Sunday, June 28. 2009
If universities were to prove foolish enough to scrap their own Institutional Repositories, renouncing their efforts to reclaim custody of their own research assets at long last, to heed instead the siren call urging that they entrust them yet again to 3rd parties -- and commercial ones like scribd, to boot -- then, frankly, they are unsalvageable and deserve everything that's coming to them.
I don't for a minute, however, believe that the Academy would fall for this, having been once bitten, now twice shy, any more than they are falling for the concerted bid by some publishers to "leave the open-access archiving to us!"
Rather, this is a highly anomalous and dysfunctional era of academic "outsourcing" that is happily nearing its well-deserved end.
American Scientist Open Access Forum
Friday, June 26. 2009
Matthew Cockerill (BioMed Central) wrote in the American Scientist Open Access Forum:
MC: Stevan, You suggest that the announcement [full text appended below] text: "The Canadian Institutes of Health Research (CIHR) now requires authors to publish research results into open access journals and also encourages dual submission into an institutional repository," represents, in your words "self-serving spin by a commercial journal publisher".Matt, The Press Release did come from BMC, not WLU, but as you assure me that the wording was not BMC's, I hereby withdraw the imputation of spin (and just suggest that BMC might vet its Press Releases more closely...)
But it is hardly a "nuance" that what CIHR requires is to make articles OA, and that this requirement can be fulfilled either by (Option #1) publishing in an OA journal (Gold OA) or by (option #2) self-archiving it in an OA Repository (Green OA). It is definitely both incorrect and misleading to state that CIHR requires publishing in a Gold OA journal and "encourages" Green OA self-archiving.
Logically speaking, "REQUIRE(X or Y)" definitely does not mean "REQUIRE(X) and ENCOURAGE(Y)"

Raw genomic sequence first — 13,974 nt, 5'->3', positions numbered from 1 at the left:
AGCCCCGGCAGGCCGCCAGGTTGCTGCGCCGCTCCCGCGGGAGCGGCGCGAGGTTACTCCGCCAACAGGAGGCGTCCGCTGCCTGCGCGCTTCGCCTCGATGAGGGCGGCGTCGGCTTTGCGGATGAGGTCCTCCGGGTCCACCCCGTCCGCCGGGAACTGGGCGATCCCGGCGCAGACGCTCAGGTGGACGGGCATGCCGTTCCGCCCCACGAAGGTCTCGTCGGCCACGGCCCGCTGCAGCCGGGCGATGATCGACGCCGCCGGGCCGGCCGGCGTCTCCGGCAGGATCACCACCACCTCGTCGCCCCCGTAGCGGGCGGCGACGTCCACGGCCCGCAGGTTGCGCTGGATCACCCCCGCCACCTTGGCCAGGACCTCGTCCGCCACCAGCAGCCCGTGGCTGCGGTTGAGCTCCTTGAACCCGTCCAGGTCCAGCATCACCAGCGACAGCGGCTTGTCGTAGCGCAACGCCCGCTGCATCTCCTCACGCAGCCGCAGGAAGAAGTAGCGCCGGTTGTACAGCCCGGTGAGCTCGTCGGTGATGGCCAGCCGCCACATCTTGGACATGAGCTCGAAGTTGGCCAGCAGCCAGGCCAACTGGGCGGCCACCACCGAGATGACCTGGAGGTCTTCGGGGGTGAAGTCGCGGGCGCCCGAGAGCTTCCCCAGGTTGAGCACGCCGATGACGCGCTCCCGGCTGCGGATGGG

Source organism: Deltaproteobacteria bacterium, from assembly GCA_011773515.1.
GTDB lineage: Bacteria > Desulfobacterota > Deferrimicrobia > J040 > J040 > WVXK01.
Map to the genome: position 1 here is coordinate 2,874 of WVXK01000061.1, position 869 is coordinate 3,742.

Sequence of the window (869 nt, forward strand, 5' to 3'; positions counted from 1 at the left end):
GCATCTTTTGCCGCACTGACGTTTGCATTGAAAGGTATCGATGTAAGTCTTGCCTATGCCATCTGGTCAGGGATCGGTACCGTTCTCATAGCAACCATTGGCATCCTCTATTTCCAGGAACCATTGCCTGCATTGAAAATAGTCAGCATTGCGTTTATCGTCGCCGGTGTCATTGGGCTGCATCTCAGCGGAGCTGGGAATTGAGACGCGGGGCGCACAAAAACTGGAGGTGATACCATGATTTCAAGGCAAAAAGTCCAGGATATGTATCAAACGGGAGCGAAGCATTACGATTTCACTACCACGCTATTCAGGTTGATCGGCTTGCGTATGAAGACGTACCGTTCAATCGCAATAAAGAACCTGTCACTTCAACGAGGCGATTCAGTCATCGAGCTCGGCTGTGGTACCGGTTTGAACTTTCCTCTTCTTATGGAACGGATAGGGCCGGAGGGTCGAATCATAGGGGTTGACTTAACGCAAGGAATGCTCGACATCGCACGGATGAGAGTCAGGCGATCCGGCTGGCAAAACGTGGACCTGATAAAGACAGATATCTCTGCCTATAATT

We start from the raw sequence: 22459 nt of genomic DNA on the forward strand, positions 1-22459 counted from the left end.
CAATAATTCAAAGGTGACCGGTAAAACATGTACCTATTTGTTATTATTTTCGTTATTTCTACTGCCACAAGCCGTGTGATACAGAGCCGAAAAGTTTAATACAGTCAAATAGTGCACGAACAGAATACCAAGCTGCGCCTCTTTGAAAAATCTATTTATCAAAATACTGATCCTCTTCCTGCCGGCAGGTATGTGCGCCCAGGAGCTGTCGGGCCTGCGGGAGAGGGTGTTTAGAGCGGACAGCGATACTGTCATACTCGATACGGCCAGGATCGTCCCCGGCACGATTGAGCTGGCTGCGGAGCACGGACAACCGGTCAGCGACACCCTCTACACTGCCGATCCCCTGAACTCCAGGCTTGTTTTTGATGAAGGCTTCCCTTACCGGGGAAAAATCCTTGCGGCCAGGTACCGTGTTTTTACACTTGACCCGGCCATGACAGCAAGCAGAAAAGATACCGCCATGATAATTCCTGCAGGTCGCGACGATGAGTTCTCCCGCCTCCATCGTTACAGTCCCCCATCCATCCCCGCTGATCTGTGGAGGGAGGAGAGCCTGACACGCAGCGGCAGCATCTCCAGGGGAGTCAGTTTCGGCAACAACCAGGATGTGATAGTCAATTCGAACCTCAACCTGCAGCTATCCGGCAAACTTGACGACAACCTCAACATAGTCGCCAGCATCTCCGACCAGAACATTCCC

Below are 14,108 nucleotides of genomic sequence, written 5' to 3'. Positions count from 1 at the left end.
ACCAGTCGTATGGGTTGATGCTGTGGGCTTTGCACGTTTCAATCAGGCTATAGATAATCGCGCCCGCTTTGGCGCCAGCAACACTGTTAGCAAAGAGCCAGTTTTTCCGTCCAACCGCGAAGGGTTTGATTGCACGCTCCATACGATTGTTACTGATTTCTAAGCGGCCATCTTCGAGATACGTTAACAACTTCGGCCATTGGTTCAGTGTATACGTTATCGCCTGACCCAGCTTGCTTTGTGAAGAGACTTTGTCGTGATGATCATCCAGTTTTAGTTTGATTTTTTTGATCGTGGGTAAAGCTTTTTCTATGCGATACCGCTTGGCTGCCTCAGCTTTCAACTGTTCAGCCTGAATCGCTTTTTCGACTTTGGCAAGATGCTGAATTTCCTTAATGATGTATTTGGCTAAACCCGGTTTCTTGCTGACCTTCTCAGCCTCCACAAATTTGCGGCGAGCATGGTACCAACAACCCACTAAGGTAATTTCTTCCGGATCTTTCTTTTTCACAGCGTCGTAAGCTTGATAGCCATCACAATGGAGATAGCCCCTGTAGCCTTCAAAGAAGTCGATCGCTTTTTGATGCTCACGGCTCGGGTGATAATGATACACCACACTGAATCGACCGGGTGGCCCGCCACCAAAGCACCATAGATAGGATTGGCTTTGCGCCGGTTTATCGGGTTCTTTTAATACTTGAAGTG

And, as I said, the difference there is the difference between night and day.
If Wilfrid Laurier University (WLU) has such a foggy understanding of the CIHR mandate it is a unlikely that WLU will be able to help its researchers to comply with it. (I hope BMC's Open Repository Service gives them a clearer idea!)
MC: More generally: As far as I can tell, Wilfrid Laurier, the CIHR, the NIH, Wellcome, RCUK, JISC, BioMed Central and pretty much all other organizations seeking to encourage openness in scholarly communication see open digital repositories and open access journals as complementary partners, not the antagonistic opponents which they appear to be from your perspective.The fundamental underlying issue of Green/Gold complementarity vs. competition requires a somewhat deeper, hence lengthier analysis, I am afraid, if there is to be productive partnership. So what follows is a "functional anatomy" of the complementary between Green and Gold, with careful attention to the dynamics of their causal interaction, interdependency and timing, in place of just a vague notion of independent parallel progress.
It is not Green and Gold OA per se that are in conflict but some of the ways some proponents have portrayed and promoted them. Green and Gold OA themselves are indeed complementary, if their respective roles in providing OA itself are described and implemented in a clear, sensible and transparent way, serving the interests of OA itself.
First of all, there is no mandate, anywhere, by funders or institutions, to publish in Gold OA journals.